The first example is synchronous.  In other words, I have stopped what I am doing to report on my progress.  The second example is asynchronous.  I’m still working on my task – injured though I may be – while my kids report back to my wife.

The targets consume event data in similar fashion, either on the same thread the work is being done by or a separate one.  Books online identifies which are which.  Since synchronous targets require resources from the same thread the work is being done on there can be a small amount of overhead.

Setting up a session:

The event session is where it all comes together.

ADD EVENT sqlserver.deprecation_final_support
ADD TARGET package0.event_file
        SET filename=N'C:\Temp\Deprecated Features.xel'

This will store the events in the event_file target along with the sql_text of the causing statement.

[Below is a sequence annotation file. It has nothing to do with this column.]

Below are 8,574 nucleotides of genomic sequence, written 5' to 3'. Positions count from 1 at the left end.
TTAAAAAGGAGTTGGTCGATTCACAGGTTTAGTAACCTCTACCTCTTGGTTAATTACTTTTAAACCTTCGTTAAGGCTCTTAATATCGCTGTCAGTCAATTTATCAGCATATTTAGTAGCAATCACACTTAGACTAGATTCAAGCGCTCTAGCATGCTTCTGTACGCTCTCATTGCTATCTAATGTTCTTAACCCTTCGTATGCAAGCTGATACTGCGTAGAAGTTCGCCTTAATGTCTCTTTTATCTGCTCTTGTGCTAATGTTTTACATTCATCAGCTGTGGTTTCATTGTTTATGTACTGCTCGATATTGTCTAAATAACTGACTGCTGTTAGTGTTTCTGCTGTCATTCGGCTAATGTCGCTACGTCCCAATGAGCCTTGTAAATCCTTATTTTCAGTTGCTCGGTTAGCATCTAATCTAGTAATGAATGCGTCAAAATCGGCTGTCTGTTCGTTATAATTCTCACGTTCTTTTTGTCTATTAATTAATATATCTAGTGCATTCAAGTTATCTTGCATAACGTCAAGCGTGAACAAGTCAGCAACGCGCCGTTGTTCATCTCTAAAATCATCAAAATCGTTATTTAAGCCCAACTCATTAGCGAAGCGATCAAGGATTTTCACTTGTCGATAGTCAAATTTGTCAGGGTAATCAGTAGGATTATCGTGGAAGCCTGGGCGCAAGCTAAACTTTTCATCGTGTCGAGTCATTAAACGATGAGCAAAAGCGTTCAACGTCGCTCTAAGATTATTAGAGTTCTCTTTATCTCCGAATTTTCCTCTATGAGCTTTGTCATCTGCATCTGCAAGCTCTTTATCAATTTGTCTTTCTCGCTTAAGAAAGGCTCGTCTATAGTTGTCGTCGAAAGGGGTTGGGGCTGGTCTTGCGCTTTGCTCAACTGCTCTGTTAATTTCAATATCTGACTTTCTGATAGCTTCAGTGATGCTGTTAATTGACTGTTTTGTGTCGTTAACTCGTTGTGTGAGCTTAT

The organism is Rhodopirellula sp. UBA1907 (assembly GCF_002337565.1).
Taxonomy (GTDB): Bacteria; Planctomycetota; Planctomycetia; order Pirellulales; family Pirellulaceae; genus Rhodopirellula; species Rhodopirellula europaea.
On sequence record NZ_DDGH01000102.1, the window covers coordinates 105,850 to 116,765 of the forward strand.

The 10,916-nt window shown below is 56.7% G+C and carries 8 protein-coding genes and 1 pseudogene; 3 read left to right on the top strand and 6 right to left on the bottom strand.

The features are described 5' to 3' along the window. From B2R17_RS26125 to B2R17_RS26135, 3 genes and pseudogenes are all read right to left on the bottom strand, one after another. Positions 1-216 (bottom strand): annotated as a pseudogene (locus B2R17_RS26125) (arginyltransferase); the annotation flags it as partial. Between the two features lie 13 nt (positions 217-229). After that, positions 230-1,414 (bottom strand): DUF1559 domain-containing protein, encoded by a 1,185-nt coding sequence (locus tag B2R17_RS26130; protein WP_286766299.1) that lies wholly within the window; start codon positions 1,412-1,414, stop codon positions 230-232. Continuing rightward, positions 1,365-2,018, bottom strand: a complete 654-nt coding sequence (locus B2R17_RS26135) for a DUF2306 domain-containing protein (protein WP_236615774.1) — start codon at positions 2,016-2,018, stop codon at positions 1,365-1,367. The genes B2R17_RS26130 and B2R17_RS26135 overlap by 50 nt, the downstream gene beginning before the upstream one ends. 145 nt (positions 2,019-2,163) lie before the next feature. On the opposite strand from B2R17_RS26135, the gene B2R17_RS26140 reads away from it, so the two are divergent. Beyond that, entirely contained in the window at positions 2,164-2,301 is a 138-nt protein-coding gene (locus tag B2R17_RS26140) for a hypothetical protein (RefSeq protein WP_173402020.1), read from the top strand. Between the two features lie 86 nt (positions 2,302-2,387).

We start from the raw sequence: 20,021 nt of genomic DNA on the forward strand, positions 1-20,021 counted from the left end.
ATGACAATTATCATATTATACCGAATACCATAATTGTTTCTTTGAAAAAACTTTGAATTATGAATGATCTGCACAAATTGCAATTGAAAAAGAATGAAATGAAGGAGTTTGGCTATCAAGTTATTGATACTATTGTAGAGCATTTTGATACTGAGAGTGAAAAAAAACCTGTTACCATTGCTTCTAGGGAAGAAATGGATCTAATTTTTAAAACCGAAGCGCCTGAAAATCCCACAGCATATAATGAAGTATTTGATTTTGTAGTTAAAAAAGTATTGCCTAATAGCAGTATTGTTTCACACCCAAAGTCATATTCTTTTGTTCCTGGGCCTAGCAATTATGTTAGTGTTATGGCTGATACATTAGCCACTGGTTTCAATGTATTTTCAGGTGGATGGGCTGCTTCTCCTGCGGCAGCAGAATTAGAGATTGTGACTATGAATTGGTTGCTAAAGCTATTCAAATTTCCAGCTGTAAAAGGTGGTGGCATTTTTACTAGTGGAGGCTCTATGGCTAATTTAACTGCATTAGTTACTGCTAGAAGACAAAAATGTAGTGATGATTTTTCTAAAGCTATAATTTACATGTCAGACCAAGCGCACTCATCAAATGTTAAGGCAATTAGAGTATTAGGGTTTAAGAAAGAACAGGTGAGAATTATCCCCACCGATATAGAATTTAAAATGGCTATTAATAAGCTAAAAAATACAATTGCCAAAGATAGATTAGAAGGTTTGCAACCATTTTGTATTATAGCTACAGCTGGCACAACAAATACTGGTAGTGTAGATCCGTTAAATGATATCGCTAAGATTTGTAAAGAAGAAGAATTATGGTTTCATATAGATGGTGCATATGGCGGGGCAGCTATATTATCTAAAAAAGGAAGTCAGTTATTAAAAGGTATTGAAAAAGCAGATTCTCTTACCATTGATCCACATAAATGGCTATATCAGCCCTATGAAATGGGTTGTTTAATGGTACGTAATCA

(Hint: If your working with 2008 try the asynchronous_file_target instead).

All that is left is to start the session:

ALTER EVENT SESSION [Deprecated Features] 

Once you’ve collected all you are interested in you can stop it with the same alter statement but STATE = stop.

Default sessions:

If you’re working with 2012 you will see under the session node in SSMS that Microsoft has a few running by default.  A lot of really useful information is already being captured.  The system_health event for example is a tremendous resource of internal information.


Looking at my create statement above you might be wondering what package0 is.  SQL Server groups events, actions, targets and other XEvent objects such as predicates ( a way to filter specific events captured ) into packages.  I’ll point you to books online for a thorough dive into why SQL organizes them this way and what packages are available.

Image credits: creative commons Catherinette Rings Steampunk.

2 comments on “XEventaphobia: Conquer your fear

  1. Pingback: (SFTW) SQL Server Links 07/02/14 • John Sansom

  2. Pingback: (SFTW) SQL Server Links 07/02/14 - SQL Server - SQL Server - Toad World

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This entry was posted on January 31, 2014 by in Extended Events.